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Human activity is predicted to increase the earth's average air temperature by 2°C over the next century.
Carbon dioxide, methane and nitrous oxide account for most (approximately 90%) of the manmade global warming.
 
Even assuming 100% emissions, HFCs will never contribute more than 1-2% of man made global warming by 2030. 
 
What is Global Warming? 
 
Records show that the earth's average surface air temperature has increased by between 0.3-0.6°C over the last century. Scientists of the Intergovernmental Panel on Climate Change (IPCC) now agree that human activities are having a noticeable impact on global climate and anticipate a further increase of 2°C by the 2100.
 
A number of factors affect global climate, such as the earth's orbit around the sun and volcanic and solar activity. The greenhouse effect is a natural phenomenon, without which the earth's surface temperature would be no more than -15°C and life could not be sustained. It works via certain gases in the atmosphere which create a barrier to the infrared radiation of the sun's rays reflecting from the surface of the earth, the most important one being water vapour (or clouds).
 
It is the addition of manmade global warming gases to the atmosphere that is believed to be causing an increase in average atmospheric temperatures. A decision to reverse this effect was taken at the United Nations Framework Convention on Climate Change (UNFCCC) in Rio de Janeiro in 1992, when international action was agreed to identify and control the release of man-made greenhouse gases. 
 
What Makes a Gas a Greenhouse Gas? 
 
It is the ability of the gas to absorb radiation that gives it its greenhouse properties. The strength of the effect of a particular greenhouse gas depends on three factors;
 - The quantity of gas emitted in the atmosphere; 
 - Its atmospheric lifetime; and
 - The infrared reflecting properties of the molecule.


The most abundant manmade greenhouse gas is carbon dioxide. Others include water vapour, methane, nitrous oxide, fluorocarbons and tropospheric ozone. Some manmade pollutants, primarily nitrous oxide and volatile organic compounds (such as hydrocarbons) have an indirect greenhouse effect as they react and generate ozone in the lower atmosphere, causing smog.

Focus on Carbon Dioxide

Atmospheric concentrations of carbon dioxide are 30% higher than levels of 200 years ago. Human activities results in over 26 billion tonnes of carbon dioxide being released each year and this number is growing by 1-3% p.a.. Burning fossil fuels (coal, oil and gas for example) to generate energy produces 80% of these emissions, while land-use changes, such as deforestation, contribute the remaining 20% of carbon dioxide emissions. The problem is compounded as carbon dioxide has a long atmospheric lifetime. Around 25% of carbon dioxide emitted this year will still be in the atmosphere contributing to global warming in 500 years time.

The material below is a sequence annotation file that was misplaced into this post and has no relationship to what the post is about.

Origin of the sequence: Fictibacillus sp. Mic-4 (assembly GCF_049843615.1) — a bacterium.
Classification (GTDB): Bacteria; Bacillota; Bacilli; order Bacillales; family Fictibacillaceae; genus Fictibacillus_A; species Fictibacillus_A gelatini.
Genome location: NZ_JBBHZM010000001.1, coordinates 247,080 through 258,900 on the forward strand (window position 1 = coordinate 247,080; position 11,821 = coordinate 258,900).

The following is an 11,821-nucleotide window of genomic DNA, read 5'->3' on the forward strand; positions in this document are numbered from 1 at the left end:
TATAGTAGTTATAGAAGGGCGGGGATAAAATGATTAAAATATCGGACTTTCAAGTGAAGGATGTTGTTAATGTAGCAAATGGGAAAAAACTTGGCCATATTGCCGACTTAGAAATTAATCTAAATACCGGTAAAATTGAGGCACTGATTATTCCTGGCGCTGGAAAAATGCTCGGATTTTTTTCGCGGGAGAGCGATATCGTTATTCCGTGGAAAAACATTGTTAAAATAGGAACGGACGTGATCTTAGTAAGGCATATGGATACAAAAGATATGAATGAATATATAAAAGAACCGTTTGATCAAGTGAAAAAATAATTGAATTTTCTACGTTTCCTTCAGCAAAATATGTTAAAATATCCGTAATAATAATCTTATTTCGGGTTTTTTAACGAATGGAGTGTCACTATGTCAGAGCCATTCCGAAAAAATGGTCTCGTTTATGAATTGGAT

The long lifetime of the gas and the enormous quantities in which it is emitted mean that carbon dioxide is responsible for more than 60% of the total manmade greenhouse gas contribution. 
 
Other Gases 
 
The two other gases making the most direct contribution to global warming are
methane at just under 21% and nitrous oxide at just under 7.5%. 
 
METHANE: Has a global warming potential 11 times higher than carbon dioxide. But with an atmospheric life of only 11 years and annual emissions of a little over 500 million tonnes, its contribution to global warming is much less than that of carbon dioxide. Around 70% of emissions come from activities such as agriculture, waste disposal and mining. 
 
NITROUS OXIDE: Has a global warming potential 310 times greater than carbon dioxide. Its atmospheric life expectancy is 120 years and annual emissions are 13 million tonnes. Nearly 40% of emissions come from industrial activities, such as agrochemical use and nylon manufacture.
 
The UNFCCC includes HFCs in the basket of "other gases" that contribute to global warming. However, the consideration of the relatively high GWPs of fluorocarbons must be set against the relatively small volumes emitted, the energy efficient quality of their applications and their role in replacing CFCs (which themselves have a much greater global warming impact than HFCs).
 
Even as emission volumes increase up to 2030 - due to demand to replace CFCs - HFCs are projected to have a direct impact on global warming of approximately 1-2% (a percentage that takes into account GWP, atmospheric life expectancy and projected emissions).
 
IGiven the relatively small contribution of HFCs to overall global warming, they receive little attention in the Kyoto Protocol process.

This has led to international efforts to manage HFCs under the Montreal Protocol, but account for them under the UNFCCC framework.
 

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